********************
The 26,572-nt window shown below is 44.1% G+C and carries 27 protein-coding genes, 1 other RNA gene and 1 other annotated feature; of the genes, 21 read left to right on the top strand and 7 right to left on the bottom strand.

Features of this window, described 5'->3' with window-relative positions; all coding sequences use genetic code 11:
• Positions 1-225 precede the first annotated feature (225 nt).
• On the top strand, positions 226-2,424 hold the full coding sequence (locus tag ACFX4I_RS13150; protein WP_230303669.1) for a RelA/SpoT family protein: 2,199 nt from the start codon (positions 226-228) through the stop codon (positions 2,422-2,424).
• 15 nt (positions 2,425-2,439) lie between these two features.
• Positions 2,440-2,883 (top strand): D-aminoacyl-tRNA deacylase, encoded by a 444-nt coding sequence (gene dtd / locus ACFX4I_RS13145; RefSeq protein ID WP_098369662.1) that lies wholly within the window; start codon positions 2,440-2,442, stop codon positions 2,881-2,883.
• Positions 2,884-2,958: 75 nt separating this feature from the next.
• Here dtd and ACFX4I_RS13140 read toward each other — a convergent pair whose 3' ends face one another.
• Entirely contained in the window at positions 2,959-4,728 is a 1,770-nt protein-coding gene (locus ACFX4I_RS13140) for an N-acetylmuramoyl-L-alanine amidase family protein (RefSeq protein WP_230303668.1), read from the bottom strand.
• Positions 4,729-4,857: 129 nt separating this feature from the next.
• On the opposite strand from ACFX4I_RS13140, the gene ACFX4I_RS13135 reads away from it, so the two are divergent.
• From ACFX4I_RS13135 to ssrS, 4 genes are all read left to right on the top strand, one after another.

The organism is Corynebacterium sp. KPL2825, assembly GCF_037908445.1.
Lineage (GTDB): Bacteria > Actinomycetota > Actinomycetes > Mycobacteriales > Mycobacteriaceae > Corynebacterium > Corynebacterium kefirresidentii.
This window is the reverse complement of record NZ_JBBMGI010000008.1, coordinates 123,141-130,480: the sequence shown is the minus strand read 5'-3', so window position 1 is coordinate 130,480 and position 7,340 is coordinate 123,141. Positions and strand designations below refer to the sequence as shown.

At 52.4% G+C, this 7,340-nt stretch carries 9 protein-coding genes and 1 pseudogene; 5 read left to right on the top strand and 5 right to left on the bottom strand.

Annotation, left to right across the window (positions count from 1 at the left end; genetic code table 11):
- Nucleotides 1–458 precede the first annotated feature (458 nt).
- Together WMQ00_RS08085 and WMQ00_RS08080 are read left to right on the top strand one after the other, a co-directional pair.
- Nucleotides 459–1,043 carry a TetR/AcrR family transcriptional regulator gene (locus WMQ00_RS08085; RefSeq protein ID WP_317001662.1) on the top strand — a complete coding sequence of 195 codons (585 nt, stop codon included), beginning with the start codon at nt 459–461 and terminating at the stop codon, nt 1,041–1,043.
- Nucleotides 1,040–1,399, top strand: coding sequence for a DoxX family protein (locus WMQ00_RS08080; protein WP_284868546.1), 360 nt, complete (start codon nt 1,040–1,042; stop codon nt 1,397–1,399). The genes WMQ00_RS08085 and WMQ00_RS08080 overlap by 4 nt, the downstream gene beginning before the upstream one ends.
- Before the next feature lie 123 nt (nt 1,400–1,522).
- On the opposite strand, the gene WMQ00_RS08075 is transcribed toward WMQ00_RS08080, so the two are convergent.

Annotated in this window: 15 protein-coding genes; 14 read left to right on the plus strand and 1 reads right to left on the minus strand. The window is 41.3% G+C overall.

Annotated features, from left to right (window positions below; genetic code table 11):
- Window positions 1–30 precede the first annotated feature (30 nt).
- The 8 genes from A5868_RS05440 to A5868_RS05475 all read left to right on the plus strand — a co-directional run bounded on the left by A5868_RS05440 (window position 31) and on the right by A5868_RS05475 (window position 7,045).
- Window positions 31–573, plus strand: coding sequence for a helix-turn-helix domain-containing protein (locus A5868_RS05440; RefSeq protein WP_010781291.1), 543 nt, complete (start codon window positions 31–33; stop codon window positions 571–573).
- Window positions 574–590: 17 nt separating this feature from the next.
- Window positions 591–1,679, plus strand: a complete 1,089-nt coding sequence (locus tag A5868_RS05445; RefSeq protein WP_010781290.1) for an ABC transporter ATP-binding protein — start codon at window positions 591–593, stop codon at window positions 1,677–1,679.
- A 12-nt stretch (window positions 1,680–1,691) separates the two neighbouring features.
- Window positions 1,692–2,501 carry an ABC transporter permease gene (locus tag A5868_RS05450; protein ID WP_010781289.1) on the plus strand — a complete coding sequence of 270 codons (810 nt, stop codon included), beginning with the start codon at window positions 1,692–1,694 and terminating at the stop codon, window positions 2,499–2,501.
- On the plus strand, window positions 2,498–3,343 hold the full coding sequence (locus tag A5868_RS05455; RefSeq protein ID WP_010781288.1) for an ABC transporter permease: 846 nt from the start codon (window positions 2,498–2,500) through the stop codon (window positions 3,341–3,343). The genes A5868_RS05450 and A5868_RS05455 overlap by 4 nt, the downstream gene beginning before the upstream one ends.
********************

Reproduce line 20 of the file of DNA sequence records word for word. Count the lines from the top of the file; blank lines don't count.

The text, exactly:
- Nucleotides 459–1,043 carry a TetR/AcrR family transcriptional regulator gene (locus WMQ00_RS08085; RefSeq protein ID WP_317001662.1) on the top strand — a complete coding sequence of 195 codons (585 nt, stop codon included), beginning with the start codon at nt 459–461 and terminating at the stop codon, nt 1,041–1,043.